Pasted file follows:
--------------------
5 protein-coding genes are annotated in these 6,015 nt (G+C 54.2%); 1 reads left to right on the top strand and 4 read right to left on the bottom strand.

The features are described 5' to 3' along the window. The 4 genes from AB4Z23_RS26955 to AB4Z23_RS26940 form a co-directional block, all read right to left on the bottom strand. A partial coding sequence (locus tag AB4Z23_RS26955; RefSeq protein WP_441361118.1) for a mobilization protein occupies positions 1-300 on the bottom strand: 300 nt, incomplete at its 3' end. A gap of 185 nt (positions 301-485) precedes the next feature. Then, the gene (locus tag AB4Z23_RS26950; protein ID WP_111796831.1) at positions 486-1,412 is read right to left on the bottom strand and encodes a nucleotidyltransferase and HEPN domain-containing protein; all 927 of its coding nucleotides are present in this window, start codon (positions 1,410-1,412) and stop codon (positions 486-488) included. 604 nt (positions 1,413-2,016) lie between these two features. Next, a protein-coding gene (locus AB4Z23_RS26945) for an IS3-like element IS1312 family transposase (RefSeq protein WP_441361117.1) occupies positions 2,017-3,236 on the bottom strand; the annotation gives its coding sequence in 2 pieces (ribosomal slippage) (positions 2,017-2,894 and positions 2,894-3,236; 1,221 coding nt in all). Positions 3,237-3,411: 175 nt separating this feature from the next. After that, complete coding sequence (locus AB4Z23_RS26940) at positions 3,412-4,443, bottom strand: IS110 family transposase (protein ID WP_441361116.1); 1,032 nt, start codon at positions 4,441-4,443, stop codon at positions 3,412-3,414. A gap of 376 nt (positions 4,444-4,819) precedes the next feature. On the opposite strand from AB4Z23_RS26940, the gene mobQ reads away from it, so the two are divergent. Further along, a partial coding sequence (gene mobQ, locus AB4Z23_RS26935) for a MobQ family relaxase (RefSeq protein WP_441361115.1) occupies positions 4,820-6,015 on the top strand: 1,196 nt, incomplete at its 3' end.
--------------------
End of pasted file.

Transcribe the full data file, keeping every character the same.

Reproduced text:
5 protein-coding genes are annotated in these 6,015 nt (G+C 54.2%); 1 reads left to right on the top strand and 4 read right to left on the bottom strand.

The features are described 5' to 3' along the window. The 4 genes from AB4Z23_RS26955 to AB4Z23_RS26940 form a co-directional block, all read right to left on the bottom strand. A partial coding sequence (locus tag AB4Z23_RS26955; RefSeq protein WP_441361118.1) for a mobilization protein occupies positions 1-300 on the bottom strand: 300 nt, incomplete at its 3' end. A gap of 185 nt (positions 301-485) precedes the next feature. Then, the gene (locus tag AB4Z23_RS26950; protein ID WP_111796831.1) at positions 486-1,412 is read right to left on the bottom strand and encodes a nucleotidyltransferase and HEPN domain-containing protein; all 927 of its coding nucleotides are present in this window, start codon (positions 1,410-1,412) and stop codon (positions 486-488) included. 604 nt (positions 1,413-2,016) lie between these two features. Next, a protein-coding gene (locus AB4Z23_RS26945) for an IS3-like element IS1312 family transposase (RefSeq protein WP_441361117.1) occupies positions 2,017-3,236 on the bottom strand; the annotation gives its coding sequence in 2 pieces (ribosomal slippage) (positions 2,017-2,894 and positions 2,894-3,236; 1,221 coding nt in all). Positions 3,237-3,411: 175 nt separating this feature from the next. After that, complete coding sequence (locus AB4Z23_RS26940) at positions 3,412-4,443, bottom strand: IS110 family transposase (protein ID WP_441361116.1); 1,032 nt, start codon at positions 4,441-4,443, stop codon at positions 3,412-3,414. A gap of 376 nt (positions 4,444-4,819) precedes the next feature. On the opposite strand from AB4Z23_RS26940, the gene mobQ reads away from it, so the two are divergent. Further along, a partial coding sequence (gene mobQ, locus AB4Z23_RS26935) for a MobQ family relaxase (RefSeq protein WP_441361115.1) occupies positions 4,820-6,015 on the top strand: 1,196 nt, incomplete at its 3' end.